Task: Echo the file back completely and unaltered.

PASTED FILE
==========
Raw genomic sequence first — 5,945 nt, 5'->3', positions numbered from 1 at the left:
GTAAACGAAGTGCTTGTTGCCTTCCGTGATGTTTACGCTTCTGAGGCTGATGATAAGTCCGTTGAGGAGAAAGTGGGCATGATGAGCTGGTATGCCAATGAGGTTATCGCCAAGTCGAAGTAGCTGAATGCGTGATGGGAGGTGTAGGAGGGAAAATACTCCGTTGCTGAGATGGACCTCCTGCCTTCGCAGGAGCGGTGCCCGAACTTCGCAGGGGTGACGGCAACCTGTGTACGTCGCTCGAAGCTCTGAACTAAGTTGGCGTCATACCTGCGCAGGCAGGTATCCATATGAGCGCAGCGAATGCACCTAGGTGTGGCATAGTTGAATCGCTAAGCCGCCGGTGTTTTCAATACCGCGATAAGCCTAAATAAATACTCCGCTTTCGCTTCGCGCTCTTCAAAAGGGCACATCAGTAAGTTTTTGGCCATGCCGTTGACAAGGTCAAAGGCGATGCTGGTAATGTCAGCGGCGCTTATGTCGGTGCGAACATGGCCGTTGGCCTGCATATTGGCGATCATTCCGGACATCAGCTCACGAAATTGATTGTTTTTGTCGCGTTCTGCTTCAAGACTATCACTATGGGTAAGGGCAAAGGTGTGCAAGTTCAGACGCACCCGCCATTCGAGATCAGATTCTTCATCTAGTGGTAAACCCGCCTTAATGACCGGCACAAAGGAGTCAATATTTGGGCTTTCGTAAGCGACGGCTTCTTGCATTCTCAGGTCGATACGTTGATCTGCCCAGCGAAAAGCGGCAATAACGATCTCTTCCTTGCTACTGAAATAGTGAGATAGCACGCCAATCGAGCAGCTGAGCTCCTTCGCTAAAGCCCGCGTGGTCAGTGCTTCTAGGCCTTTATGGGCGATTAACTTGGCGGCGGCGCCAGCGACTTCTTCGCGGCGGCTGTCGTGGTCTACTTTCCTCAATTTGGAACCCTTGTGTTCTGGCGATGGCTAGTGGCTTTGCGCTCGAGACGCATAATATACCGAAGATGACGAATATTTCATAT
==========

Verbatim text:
Raw genomic sequence first — 5,945 nt, 5'->3', positions numbered from 1 at the left:
GTAAACGAAGTGCTTGTTGCCTTCCGTGATGTTTACGCTTCTGAGGCTGATGATAAGTCCGTTGAGGAGAAAGTGGGCATGATGAGCTGGTATGCCAATGAGGTTATCGCCAAGTCGAAGTAGCTGAATGCGTGATGGGAGGTGTAGGAGGGAAAATACTCCGTTGCTGAGATGGACCTCCTGCCTTCGCAGGAGCGGTGCCCGAACTTCGCAGGGGTGACGGCAACCTGTGTACGTCGCTCGAAGCTCTGAACTAAGTTGGCGTCATACCTGCGCAGGCAGGTATCCATATGAGCGCAGCGAATGCACCTAGGTGTGGCATAGTTGAATCGCTAAGCCGCCGGTGTTTTCAATACCGCGATAAGCCTAAATAAATACTCCGCTTTCGCTTCGCGCTCTTCAAAAGGGCACATCAGTAAGTTTTTGGCCATGCCGTTGACAAGGTCAAAGGCGATGCTGGTAATGTCAGCGGCGCTTATGTCGGTGCGAACATGGCCGTTGGCCTGCATATTGGCGATCATTCCGGACATCAGCTCACGAAATTGATTGTTTTTGTCGCGTTCTGCTTCAAGACTATCACTATGGGTAAGGGCAAAGGTGTGCAAGTTCAGACGCACCCGCCATTCGAGATCAGATTCTTCATCTAGTGGTAAACCCGCCTTAATGACCGGCACAAAGGAGTCAATATTTGGGCTTTCGTAAGCGACGGCTTCTTGCATTCTCAGGTCGATACGTTGATCTGCCCAGCGAAAAGCGGCAATAACGATCTCTTCCTTGCTACTGAAATAGTGAGATAGCACGCCAATCGAGCAGCTGAGCTCCTTCGCTAAAGCCCGCGTGGTCAGTGCTTCTAGGCCTTTATGGGCGATTAACTTGGCGGCGGCGCCAGCGACTTCTTCGCGGCGGCTGTCGTGGTCTACTTTCCTCAATTTGGAACCCTTGTGTTCTGGCGATGGCTAGTGGCTTTGCGCTCGAGACGCATAATATACCGAAGATGACGAATATTTCATAT